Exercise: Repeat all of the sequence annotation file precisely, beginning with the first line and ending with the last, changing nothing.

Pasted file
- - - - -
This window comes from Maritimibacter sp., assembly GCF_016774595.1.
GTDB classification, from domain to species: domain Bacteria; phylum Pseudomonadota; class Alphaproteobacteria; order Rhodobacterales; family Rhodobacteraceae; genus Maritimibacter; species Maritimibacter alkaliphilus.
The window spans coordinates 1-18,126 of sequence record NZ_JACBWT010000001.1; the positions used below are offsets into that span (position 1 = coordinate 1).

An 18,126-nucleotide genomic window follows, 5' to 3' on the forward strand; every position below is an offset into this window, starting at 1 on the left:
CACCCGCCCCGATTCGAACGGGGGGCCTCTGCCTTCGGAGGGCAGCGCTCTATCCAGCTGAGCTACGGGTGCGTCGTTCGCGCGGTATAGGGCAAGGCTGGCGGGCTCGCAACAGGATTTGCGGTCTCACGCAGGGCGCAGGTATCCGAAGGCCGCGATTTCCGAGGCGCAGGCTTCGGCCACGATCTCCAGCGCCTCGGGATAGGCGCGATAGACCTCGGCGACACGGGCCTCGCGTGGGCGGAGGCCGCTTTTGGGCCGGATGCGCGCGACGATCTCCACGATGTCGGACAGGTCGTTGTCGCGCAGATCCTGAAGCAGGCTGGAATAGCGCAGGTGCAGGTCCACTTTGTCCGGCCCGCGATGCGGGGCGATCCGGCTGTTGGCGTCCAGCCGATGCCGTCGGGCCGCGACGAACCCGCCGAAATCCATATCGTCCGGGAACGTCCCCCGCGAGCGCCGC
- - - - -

This window comes from Maritimibacter sp., assembly GCF_016774595.1.
GTDB classification, from domain to species: domain Bacteria; phylum Pseudomonadota; class Alphaproteobacteria; order Rhodobacterales; family Rhodobacteraceae; genus Maritimibacter; species Maritimibacter alkaliphilus.
The window spans coordinates 1-18,126 of sequence record NZ_JACBWT010000001.1; the positions used below are offsets into that span (position 1 = coordinate 1).

An 18,126-nucleotide genomic window follows, 5' to 3' on the forward strand; every position below is an offset into this window, starting at 1 on the left:
CACCCGCCCCGATTCGAACGGGGGGCCTCTGCCTTCGGAGGGCAGCGCTCTATCCAGCTGAGCTACGGGTGCGTCGTTCGCGCGGTATAGGGCAAGGCTGGCGGGCTCGCAACAGGATTTGCGGTCTCACGCAGGGCGCAGGTATCCGAAGGCCGCGATTTCCGAGGCGCAGGCTTCGGCCACGATCTCCAGCGCCTCGGGATAGGCGCGATAGACCTCGGCGACACGGGCCTCGCGTGGGCGGAGGCCGCTTTTGGGCCGGATGCGCGCGACGATCTCCACGATGTCGGACAGGTCGTTGTCGCGCAGATCCTGAAGCAGGCTGGAATAGCGCAGGTGCAGGTCCACTTTGTCCGGCCCGCGATGCGGGGCGATCCGGCTGTTGGCGTCCAGCCGATGCCGTCGGGCCGCGACGAACCCGCCGAAATCCATATCGTCCGGGAACGTCCCCCGCGAGCGCCGC